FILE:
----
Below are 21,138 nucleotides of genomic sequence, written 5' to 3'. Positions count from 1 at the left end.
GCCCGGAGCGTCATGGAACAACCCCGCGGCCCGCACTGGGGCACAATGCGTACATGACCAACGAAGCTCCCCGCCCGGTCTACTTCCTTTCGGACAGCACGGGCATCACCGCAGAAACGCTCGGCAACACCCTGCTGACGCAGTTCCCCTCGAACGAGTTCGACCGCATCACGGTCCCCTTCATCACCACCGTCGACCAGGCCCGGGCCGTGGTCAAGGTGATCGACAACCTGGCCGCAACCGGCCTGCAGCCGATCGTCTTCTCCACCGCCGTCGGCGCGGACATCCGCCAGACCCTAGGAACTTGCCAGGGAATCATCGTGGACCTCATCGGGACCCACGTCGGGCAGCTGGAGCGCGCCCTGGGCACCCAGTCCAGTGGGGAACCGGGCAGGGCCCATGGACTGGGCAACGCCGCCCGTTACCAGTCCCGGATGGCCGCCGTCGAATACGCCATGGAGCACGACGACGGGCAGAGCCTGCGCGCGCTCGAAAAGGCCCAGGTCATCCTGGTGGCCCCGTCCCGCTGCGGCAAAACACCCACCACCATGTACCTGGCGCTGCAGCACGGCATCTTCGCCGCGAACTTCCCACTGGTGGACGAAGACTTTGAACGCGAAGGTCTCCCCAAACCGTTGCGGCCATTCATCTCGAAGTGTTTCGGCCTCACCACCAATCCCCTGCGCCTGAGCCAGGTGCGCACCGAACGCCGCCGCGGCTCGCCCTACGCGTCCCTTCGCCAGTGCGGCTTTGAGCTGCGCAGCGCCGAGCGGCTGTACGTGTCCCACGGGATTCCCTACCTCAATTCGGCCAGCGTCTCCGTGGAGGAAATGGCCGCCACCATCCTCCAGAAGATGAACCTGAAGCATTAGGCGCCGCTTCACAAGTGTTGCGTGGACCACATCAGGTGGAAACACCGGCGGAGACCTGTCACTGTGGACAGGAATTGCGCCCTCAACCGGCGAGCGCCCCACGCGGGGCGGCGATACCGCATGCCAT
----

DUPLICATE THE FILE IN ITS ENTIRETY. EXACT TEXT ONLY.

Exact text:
Below are 21,138 nucleotides of genomic sequence, written 5' to 3'. Positions count from 1 at the left end.
GCCCGGAGCGTCATGGAACAACCCCGCGGCCCGCACTGGGGCACAATGCGTACATGACCAACGAAGCTCCCCGCCCGGTCTACTTCCTTTCGGACAGCACGGGCATCACCGCAGAAACGCTCGGCAACACCCTGCTGACGCAGTTCCCCTCGAACGAGTTCGACCGCATCACGGTCCCCTTCATCACCACCGTCGACCAGGCCCGGGCCGTGGTCAAGGTGATCGACAACCTGGCCGCAACCGGCCTGCAGCCGATCGTCTTCTCCACCGCCGTCGGCGCGGACATCCGCCAGACCCTAGGAACTTGCCAGGGAATCATCGTGGACCTCATCGGGACCCACGTCGGGCAGCTGGAGCGCGCCCTGGGCACCCAGTCCAGTGGGGAACCGGGCAGGGCCCATGGACTGGGCAACGCCGCCCGTTACCAGTCCCGGATGGCCGCCGTCGAATACGCCATGGAGCACGACGACGGGCAGAGCCTGCGCGCGCTCGAAAAGGCCCAGGTCATCCTGGTGGCCCCGTCCCGCTGCGGCAAAACACCCACCACCATGTACCTGGCGCTGCAGCACGGCATCTTCGCCGCGAACTTCCCACTGGTGGACGAAGACTTTGAACGCGAAGGTCTCCCCAAACCGTTGCGGCCATTCATCTCGAAGTGTTTCGGCCTCACCACCAATCCCCTGCGCCTGAGCCAGGTGCGCACCGAACGCCGCCGCGGCTCGCCCTACGCGTCCCTTCGCCAGTGCGGCTTTGAGCTGCGCAGCGCCGAGCGGCTGTACGTGTCCCACGGGATTCCCTACCTCAATTCGGCCAGCGTCTCCGTGGAGGAAATGGCCGCCACCATCCTCCAGAAGATGAACCTGAAGCATTAGGCGCCGCTTCACAAGTGTTGCGTGGACCACATCAGGTGGAAACACCGGCGGAGACCTGTCACTGTGGACAGGAATTGCGCCCTCAACCGGCGAGCGCCCCACGCGGGGCGGCGATACCGCATGCCAT